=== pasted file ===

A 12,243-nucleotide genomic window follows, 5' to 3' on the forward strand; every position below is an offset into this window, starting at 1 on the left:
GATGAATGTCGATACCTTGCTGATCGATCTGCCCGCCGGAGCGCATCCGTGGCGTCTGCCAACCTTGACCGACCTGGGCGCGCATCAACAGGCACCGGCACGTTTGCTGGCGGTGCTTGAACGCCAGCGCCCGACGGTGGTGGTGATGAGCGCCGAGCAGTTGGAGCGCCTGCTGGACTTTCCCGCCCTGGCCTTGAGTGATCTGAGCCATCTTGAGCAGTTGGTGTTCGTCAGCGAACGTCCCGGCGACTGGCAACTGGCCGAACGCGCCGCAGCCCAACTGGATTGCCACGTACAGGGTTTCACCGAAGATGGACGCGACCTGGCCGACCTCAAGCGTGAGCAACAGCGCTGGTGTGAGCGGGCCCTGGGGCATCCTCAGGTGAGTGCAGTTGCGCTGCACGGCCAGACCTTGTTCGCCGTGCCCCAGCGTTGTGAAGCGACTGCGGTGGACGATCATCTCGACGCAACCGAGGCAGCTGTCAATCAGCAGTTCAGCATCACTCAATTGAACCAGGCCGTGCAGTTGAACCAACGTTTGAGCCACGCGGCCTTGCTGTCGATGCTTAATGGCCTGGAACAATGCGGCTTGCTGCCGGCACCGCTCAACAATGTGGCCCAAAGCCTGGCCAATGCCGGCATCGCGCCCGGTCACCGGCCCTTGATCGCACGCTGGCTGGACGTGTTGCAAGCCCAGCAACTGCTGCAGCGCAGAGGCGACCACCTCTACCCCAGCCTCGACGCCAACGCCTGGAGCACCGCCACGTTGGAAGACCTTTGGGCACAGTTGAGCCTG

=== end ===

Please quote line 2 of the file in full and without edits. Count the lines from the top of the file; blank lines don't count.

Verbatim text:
GATGAATGTCGATACCTTGCTGATCGATCTGCCCGCCGGAGCGCATCCGTGGCGTCTGCCAACCTTGACCGACCTGGGCGCGCATCAACAGGCACCGGCACGTTTGCTGGCGGTGCTTGAACGCCAGCGCCCGACGGTGGTGGTGATGAGCGCCGAGCAGTTGGAGCGCCTGCTGGACTTTCCCGCCCTGGCCTTGAGTGATCTGAGCCATCTTGAGCAGTTGGTGTTCGTCAGCGAACGTCCCGGCGACTGGCAACTGGCCGAACGCGCCGCAGCCCAACTGGATTGCCACGTACAGGGTTTCACCGAAGATGGACGCGACCTGGCCGACCTCAAGCGTGAGCAACAGCGCTGGTGTGAGCGGGCCCTGGGGCATCCTCAGGTGAGTGCAGTTGCGCTGCACGGCCAGACCTTGTTCGCCGTGCCCCAGCGTTGTGAAGCGACTGCGGTGGACGATCATCTCGACGCAACCGAGGCAGCTGTCAATCAGCAGTTCAGCATCACTCAATTGAACCAGGCCGTGCAGTTGAACCAACGTTTGAGCCACGCGGCCTTGCTGTCGATGCTTAATGGCCTGGAACAATGCGGCTTGCTGCCGGCACCGCTCAACAATGTGGCCCAAAGCCTGGCCAATGCCGGCATCGCGCCCGGTCACCGGCCCTTGATCGCACGCTGGCTGGACGTGTTGCAAGCCCAGCAACTGCTGCAGCGCAGAGGCGACCACCTCTACCCCAGCCTCGACGCCAACGCCTGGAGCACCGCCACGTTGGAAGACCTTTGGGCACAGTTGAGCCTG